As I mentioned at the tail end of my last post, I was sick with a cold most of the second week in London. Basically, I went to work, then came back to the apartment to eat and crash. I did go out to Piccadilly Circus / Leicester Square after work one night, but paid for it the next day.
Meanwhile, my pictures of Portsmouth and Greenwich sat on my hard drive; I couldn’t work up the gumption to edit and post them.
I will say that the UK version of Sudafed actually worked to a certain extent; I’ve definitely felt worse, but I was still pretty drippy up through Thursday night. It was actually kind of weird — I went to bed feeling miserable, and woke up from a dream of a little girl offering me a present, and I knew I was past the worst of the cold. Friday I was still feeling kind of jury-rigged, but the worst of the drippiness had stopped, which left the question: what to do about Saturday? I had one day free before my flight back.
I asked my co-workers. Cécile recommended Borough Market near London Bridge. A couple of people recommended the Imperial War Museum. I wanted to end up in Piccadilly Circus for dinner; I’d liked the Angus Steakhouse there. So that was the plan.
I ended up taking the bus over to London Bridge station, due to construction; it seemed like I took the bus more this time around, which was all to the good, as its easier to sightsee from the bus than it is from the subway. I crossed the street to head to the Market, and noticed a beautiful old Gothic church tucked right into the heart of a busy London neighborhood. I’d stumbled onto Southwark Cathedral. It looked promising, so I went inside.
Southwark has been around since the 1200s, first as a priory, then as a parish church, and was only designated a cathedral in 1905, when it became the seat of the Southwark diocese. The current nave dates back to the late 1800’s when it was restored.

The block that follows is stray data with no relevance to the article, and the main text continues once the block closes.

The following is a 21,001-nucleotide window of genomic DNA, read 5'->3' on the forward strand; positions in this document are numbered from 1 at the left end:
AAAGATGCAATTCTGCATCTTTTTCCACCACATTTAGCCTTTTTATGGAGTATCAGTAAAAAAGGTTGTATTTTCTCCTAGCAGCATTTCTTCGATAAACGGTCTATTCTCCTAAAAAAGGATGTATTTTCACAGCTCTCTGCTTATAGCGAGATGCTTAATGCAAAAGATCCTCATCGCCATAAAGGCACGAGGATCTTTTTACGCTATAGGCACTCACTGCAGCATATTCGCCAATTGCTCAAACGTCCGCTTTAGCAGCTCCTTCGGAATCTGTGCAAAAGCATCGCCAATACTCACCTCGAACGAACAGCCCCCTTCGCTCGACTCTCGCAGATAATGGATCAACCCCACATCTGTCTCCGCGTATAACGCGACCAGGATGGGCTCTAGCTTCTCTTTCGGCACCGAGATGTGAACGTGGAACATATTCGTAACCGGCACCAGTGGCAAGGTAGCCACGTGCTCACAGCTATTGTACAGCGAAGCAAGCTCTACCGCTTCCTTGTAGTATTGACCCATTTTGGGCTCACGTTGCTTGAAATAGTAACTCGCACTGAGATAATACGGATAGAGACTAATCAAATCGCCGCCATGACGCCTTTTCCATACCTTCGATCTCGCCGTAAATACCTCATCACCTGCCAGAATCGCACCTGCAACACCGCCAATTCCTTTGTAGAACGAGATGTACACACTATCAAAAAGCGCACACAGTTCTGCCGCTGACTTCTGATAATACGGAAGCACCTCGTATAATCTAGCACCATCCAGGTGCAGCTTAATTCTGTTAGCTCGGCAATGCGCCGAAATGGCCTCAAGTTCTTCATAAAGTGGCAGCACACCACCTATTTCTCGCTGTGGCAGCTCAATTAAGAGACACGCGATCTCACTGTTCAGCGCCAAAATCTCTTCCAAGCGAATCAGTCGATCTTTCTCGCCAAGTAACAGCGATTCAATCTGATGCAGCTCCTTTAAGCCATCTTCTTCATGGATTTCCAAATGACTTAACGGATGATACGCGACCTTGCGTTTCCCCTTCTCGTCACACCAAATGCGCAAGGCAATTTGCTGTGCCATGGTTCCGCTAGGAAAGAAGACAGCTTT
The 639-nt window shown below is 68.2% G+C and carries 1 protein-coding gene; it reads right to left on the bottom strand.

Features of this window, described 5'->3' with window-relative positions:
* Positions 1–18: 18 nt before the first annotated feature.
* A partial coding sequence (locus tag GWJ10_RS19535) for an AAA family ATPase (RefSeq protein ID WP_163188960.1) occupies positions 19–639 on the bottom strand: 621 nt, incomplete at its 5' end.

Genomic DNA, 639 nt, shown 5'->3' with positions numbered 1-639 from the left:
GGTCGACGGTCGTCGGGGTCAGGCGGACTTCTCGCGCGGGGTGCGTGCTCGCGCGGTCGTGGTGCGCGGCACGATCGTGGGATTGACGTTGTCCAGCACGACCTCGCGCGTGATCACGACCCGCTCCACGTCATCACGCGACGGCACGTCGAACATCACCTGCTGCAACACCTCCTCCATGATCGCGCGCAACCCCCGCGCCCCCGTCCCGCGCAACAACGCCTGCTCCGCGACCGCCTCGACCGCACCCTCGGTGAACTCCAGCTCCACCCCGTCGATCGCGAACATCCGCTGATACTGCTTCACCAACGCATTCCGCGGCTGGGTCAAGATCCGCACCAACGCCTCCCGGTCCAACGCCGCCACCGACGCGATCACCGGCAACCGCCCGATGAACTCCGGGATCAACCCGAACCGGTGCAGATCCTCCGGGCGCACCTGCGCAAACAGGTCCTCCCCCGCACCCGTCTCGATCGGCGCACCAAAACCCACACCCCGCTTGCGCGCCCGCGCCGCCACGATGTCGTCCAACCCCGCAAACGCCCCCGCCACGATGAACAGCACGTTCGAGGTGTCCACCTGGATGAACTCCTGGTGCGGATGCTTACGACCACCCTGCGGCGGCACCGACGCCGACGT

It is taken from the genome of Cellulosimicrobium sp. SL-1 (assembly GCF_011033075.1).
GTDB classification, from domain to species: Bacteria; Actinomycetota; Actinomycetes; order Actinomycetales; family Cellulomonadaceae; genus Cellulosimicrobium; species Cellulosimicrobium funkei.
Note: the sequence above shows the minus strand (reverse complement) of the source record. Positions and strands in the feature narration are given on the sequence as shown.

The church and grounds are a small oasis in the middle of London. Overhead trains roar overhead right next door — the routing of the trains nearby is a compromise; originally, the church was to have been torn down to make way for the railway. There are chapels inside commemorating both John Harvard, founder of Harvard University, and William Shakespeare, whose brother was a member of the parish.
After a leisurely tour of the cathedral, I went back next door to the Borough Market. It’s a big open air food market. They had more kinds of food there than I could possibly imagine. They had strawberries. They had vegetables. They had fruit. They had venison. They had diver-harvested scallops. They had all sorts of cuts of meat. We joke that all conversations with my brother-in-law Paul always wind up at food; he would have been in hog heaven.
After I finished up at the market, I wandered around a bit, and headed over to the Thames, which was close by. There, I saw a replica of the Golden Hind, Sir Francis Drake’s ship. Like the other ships, it was in drydock.
By this point, it was early afternoon, and I wanted to see the Imperial War Museum. My iPhone recommended a route with several transfers along the way; I didn’t feel comfortable with that, especially since the phone’s battery was draining rapidly (I’ve discovered that Slack is a battery hog if you allow it to use cellular data). I had a pretty good idea how to get there from Westminster, since I’d considered going there last fall, so that’s what I did: I took the train to Westminster, crossed over the bridge, then walked along the South Bank to Lambeth and the Museum. It was a pretty long walk, but the weather was nice, and the scenery along the South Bank was pleasant.
You could probably easily spend the better part of a day at the Imperial War Museum. As it was, I only had a couple of hours: I got there about 2:30 and wanted to be in Piccadilly Square around 5, a little before the dinner rush. So I looked around the bottom floor of the atrium, and then walked through their exhibit about World War I. I hadn’t really appreciated just what a hopeless meat grinder of a war it was. The exhibit explained the causes of the war, and then takes the visitor through the various stages of the war.
I did get to Piccadilly Circus for dinner at the Angus Steakhouse. I know it’s kind of a tourist trap, and I know it’s basically American cuisine, but I was a tourist, and I am American, and I was really in the mood for a steak. Plus, they have a strawberry sundae that is to die for.
After supper, I walked back through Piccadilly, down the street and into the Green Park. From the park, I wound up at Buckingham Palace, where arrangements were being made for a 10 K road race the next day. After taking a bunch of pictures of the gardens, the statuary, and all the gold leaf, I walked back to Victoria and took the Underground back to the apartment, and packed my gear for the flight home the next morning.